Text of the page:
Gay Film Review: Love Is Strange
Frankly, this film was strange. The beginning started out with huge promise, with an established gay couple living in their small but comfortable NYC apartment, getting ready for their legal wedding. Ben and George are together almost 40 years, and I sat back thinking I would finally see a film that celebrates gay men in long term relationships. The wedding was excellent, the small reception in their apartment was believable. But what follows after that left me wondering more than a few times.
Before I continue, keep in mind this is an established gay couple together for almost 40 years without any of the obvious signs of distress. By distress I mean serious alcoholism, drug addiction, emotional issues that cause them to over spend and go into debt. They seem to have good credit ratings, they seem to pay their bills on time, and they live within their means. In fact, there’s nothing fundamentally wrong with either of them, so you would imagine that by the time they reach this stage in their lives they have something put away for a rainy day, or at least a certain amount of equity in something tangible in case of an emergency. Unless I missed something, these guys followed all the rules just like everyone else in America. They are so heteronormative and sexless they make Lucy and Ricky look like sinners.
George, the younger of the two, works as a music teacher for a Catholic school in NY. After his legal wedding, word gets out…through facebook of course…that he and Ben were legally married and ultimately George loses his job with the Catholic school. This trope has become so cliche I’m not even going to get into that in this review, in depth, because I just don’t understand why anyone would put themselves in a position like that, knowing how much they depend on their job. I don’t agree with the Catholic church on this, clearly, but I don’t expect them to change the rules for me or any other gay couple overnight. The reality is that the Catholic church does not support gay marriage, plain and simple. So if you’re working as a teacher in a Catholic school you’re going to have to play by their rules whether you like it or not. And for the record, I went through 12 years of Catholic school and I know plenty of gay Catholics who do support gay marriage and gay couples. There are a lot of things overlooked we don’t hear about, and Ben and George are not the only gay couples linked to Catholic schools. Just ask a nun when no one is listening. She’ll tell you the truth.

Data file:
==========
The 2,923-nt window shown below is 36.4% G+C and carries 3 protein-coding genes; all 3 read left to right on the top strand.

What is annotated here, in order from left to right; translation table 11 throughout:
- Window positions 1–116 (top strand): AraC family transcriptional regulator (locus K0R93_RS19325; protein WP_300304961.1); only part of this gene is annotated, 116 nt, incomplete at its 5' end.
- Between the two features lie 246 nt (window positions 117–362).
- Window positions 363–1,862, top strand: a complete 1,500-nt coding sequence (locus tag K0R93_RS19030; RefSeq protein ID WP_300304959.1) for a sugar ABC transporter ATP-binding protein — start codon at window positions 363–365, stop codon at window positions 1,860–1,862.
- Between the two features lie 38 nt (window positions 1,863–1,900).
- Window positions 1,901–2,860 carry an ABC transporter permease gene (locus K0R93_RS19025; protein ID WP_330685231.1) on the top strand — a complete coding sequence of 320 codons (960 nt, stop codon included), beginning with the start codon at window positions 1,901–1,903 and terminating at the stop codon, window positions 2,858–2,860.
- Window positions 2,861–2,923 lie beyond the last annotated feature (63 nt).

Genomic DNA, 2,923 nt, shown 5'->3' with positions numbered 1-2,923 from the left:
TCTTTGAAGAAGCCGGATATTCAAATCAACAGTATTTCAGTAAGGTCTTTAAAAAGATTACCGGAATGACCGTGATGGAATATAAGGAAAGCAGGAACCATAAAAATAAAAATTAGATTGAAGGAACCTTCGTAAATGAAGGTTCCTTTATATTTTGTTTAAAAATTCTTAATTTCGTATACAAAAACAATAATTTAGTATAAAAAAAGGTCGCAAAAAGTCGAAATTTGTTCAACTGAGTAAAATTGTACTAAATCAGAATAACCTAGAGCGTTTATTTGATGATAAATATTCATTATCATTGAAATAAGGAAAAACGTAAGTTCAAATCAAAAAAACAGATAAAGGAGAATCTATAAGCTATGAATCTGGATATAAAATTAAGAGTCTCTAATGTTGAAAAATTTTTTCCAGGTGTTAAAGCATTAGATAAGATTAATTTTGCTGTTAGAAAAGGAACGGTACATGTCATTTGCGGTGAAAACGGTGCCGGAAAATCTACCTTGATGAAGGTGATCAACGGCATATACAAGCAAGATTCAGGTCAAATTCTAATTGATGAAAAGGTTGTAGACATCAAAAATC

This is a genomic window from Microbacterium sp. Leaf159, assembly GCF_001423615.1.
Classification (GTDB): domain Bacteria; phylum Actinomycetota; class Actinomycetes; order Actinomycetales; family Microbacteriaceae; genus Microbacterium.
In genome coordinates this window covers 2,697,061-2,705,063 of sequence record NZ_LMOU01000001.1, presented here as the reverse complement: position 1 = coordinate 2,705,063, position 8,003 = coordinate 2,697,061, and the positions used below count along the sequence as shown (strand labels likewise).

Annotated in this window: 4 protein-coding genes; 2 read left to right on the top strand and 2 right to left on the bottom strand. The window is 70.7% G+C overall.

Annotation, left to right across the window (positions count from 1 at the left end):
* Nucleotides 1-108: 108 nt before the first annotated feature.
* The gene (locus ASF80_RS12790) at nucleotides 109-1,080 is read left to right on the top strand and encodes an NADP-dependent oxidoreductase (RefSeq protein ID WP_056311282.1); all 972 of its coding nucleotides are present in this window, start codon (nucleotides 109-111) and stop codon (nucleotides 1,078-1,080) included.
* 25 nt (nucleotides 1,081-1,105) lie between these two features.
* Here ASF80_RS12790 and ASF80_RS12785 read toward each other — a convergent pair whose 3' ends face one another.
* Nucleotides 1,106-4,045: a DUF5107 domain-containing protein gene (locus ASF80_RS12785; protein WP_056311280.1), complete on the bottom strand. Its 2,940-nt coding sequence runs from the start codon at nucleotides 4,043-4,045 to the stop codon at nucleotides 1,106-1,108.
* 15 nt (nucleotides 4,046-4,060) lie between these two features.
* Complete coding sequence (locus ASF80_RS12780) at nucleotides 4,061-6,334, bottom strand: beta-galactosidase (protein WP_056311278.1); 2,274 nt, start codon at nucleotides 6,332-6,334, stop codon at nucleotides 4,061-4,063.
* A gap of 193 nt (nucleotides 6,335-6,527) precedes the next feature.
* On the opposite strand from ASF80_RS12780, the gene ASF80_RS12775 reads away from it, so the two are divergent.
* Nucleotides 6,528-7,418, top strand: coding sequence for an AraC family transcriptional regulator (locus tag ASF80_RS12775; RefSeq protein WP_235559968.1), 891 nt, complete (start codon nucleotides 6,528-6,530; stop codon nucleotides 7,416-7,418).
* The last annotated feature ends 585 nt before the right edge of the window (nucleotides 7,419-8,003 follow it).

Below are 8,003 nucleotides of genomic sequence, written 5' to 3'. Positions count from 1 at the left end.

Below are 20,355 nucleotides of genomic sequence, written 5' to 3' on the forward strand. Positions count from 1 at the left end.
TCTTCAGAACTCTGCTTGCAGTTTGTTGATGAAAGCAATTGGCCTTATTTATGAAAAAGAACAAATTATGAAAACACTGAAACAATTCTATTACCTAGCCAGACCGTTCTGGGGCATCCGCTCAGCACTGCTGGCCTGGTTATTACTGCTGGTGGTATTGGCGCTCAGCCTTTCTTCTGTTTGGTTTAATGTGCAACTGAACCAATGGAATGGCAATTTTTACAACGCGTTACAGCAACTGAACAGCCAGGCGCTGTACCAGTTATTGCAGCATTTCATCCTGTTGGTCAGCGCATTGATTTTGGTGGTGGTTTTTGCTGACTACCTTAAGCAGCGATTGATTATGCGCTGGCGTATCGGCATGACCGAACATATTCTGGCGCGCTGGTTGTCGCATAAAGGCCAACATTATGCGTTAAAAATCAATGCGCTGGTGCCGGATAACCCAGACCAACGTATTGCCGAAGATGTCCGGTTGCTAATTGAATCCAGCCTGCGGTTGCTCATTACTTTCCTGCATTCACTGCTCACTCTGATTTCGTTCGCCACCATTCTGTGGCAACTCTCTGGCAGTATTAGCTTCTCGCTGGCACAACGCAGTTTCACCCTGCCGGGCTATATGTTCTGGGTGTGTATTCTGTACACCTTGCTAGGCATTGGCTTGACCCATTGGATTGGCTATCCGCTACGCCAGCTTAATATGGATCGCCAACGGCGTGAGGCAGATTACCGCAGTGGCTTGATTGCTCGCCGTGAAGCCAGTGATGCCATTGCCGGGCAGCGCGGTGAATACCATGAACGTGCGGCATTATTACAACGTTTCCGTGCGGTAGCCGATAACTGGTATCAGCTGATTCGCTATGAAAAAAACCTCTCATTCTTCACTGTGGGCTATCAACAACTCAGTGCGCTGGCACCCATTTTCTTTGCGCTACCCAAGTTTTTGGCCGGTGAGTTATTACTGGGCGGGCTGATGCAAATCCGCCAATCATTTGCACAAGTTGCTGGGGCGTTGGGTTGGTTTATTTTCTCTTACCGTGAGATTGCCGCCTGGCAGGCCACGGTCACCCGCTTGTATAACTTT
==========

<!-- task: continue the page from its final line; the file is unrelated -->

In any event, what happens to George and the way he’s fired sucks. It can happen in real life, too, and that sucks even more. However, what unfolds following this just left me wondering about what is missing from the storyline. As a result of this job loss at the Catholic School, George and Ben are faced with serious financial issues so horrific they are forced to sell their apartment and move in with relatives. And this all just sounded too contrived to me. First, they sell the apartment and only make a small profit, partly because they sold it too soon and are required to pay a penalty fee to the co-op. The realtor couldn’t have mentioned this ahead of time? George and Ben couldn’t have gotten a line of credit to hold them over until the grace period lapsed? They themselves weren’t bright enough to know this was coming ahead of time? It’s just not plausible. This is not how normal people who own property behave in a time of crisis. Gay men who reach that age are so familiar with this sort of financial management they can run circles around most straight people. And that’s because they had to worry about it because they couldn’t get legally married. So either Ben and George are just a couple of idiots who don’t even know the basics, or this part of the plot was pulled out of a hat for pure drama. In other words, it’s hard to be a gay man who has worked hard all his life and take these two seriously.